Michael Oakeshott's Critique of Rationalism in Politics as Basis for His Theory of Civil Association

Synthesis Philosophica 23 (1):135-148 (2008)
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Abstract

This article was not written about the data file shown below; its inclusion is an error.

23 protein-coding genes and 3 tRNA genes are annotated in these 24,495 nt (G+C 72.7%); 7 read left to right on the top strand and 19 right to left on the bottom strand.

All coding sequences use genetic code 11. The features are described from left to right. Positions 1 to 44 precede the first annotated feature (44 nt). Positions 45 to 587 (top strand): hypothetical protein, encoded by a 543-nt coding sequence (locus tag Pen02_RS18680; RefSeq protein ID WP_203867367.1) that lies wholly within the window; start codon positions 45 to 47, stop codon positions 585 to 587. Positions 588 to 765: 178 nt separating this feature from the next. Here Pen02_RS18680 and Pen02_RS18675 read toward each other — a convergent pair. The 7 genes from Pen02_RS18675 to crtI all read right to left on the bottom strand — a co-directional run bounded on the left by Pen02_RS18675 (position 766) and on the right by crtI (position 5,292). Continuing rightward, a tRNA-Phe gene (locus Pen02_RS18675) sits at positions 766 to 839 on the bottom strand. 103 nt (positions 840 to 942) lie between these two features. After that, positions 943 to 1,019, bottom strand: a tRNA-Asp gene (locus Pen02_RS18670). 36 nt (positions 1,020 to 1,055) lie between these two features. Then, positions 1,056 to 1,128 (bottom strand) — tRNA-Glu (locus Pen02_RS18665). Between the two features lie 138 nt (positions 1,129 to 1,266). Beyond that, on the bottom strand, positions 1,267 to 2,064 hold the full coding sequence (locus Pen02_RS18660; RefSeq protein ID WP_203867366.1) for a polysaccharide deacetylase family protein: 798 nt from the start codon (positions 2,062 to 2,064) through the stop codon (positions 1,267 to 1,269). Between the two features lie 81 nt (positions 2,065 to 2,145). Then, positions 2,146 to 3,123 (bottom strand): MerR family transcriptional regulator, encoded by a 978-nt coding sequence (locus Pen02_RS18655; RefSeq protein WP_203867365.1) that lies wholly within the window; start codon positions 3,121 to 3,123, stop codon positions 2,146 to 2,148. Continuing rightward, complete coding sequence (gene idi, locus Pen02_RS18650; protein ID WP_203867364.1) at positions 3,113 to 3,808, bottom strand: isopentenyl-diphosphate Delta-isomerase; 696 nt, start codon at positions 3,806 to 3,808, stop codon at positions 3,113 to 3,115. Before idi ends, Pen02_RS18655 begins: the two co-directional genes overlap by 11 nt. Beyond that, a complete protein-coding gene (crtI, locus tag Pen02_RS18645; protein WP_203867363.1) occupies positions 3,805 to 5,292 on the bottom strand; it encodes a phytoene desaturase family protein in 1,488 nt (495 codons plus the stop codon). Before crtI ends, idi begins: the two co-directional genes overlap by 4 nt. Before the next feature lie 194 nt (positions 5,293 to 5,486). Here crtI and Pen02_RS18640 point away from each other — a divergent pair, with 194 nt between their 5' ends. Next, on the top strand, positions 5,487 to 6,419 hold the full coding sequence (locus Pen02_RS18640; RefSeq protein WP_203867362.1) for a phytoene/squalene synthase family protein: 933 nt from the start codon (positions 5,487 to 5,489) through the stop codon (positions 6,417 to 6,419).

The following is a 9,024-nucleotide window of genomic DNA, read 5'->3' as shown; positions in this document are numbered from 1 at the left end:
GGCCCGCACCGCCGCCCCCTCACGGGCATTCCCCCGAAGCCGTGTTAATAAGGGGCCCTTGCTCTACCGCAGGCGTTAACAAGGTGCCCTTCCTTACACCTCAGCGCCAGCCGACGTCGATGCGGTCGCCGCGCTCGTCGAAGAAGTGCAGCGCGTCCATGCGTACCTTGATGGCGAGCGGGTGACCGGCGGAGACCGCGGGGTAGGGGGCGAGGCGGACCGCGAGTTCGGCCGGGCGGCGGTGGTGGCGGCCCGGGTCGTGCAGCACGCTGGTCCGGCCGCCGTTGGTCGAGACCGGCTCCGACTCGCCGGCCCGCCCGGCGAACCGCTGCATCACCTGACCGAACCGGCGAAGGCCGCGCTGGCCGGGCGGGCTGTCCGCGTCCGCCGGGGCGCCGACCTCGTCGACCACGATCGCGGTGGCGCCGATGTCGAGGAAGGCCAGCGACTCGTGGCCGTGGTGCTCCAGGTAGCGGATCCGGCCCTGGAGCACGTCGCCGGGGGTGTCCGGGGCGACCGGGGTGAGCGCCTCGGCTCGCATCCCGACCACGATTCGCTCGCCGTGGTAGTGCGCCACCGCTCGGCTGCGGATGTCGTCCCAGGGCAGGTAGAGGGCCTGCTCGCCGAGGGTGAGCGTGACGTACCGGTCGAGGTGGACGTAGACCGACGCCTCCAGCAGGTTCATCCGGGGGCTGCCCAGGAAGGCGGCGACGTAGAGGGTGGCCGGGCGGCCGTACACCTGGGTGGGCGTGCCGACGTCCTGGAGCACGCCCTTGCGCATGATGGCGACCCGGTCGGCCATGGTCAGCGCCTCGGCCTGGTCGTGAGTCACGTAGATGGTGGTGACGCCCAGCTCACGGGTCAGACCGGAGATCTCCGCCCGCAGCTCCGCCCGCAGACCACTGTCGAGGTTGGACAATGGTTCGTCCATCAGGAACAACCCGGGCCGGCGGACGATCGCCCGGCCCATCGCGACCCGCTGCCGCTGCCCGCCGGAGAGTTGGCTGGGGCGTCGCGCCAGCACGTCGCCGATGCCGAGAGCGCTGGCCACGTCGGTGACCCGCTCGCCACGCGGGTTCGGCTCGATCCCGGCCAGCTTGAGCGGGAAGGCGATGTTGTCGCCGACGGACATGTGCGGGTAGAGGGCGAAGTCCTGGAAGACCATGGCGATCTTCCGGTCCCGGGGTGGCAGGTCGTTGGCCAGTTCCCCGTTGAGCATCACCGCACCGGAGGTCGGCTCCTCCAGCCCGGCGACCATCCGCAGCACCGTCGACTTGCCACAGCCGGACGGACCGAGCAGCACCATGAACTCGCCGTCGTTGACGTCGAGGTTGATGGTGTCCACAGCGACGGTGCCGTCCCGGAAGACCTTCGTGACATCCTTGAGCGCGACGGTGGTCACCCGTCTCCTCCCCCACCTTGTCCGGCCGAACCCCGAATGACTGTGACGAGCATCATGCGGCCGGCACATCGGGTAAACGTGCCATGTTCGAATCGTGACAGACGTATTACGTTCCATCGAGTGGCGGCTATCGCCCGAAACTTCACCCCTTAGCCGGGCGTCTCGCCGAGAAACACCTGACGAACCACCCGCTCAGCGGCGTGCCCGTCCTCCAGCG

Michael Oakeshott criticises rationalism in politics because it excludes everything that is not grounded in and justified by theory. Theoretical knowledge, according to Oakeshott, isn’t capable of absorbing the given diversity because it operates in different categories than the reality it seeks to grasp. As a consequence, rationalism reduces politics to problem- solving activity. Oakeshott’s formula for the return to autonomous politics is its emancipation in civil association, a framework constituted in terms of common recognition of general rules within which politics in the form of conversation is to be exercised. Corrective to Oakeshott’s utopian project is given by Michel Foucault’s thought where it is best shown how common institutions, norms and laws are a result of very complex power relations

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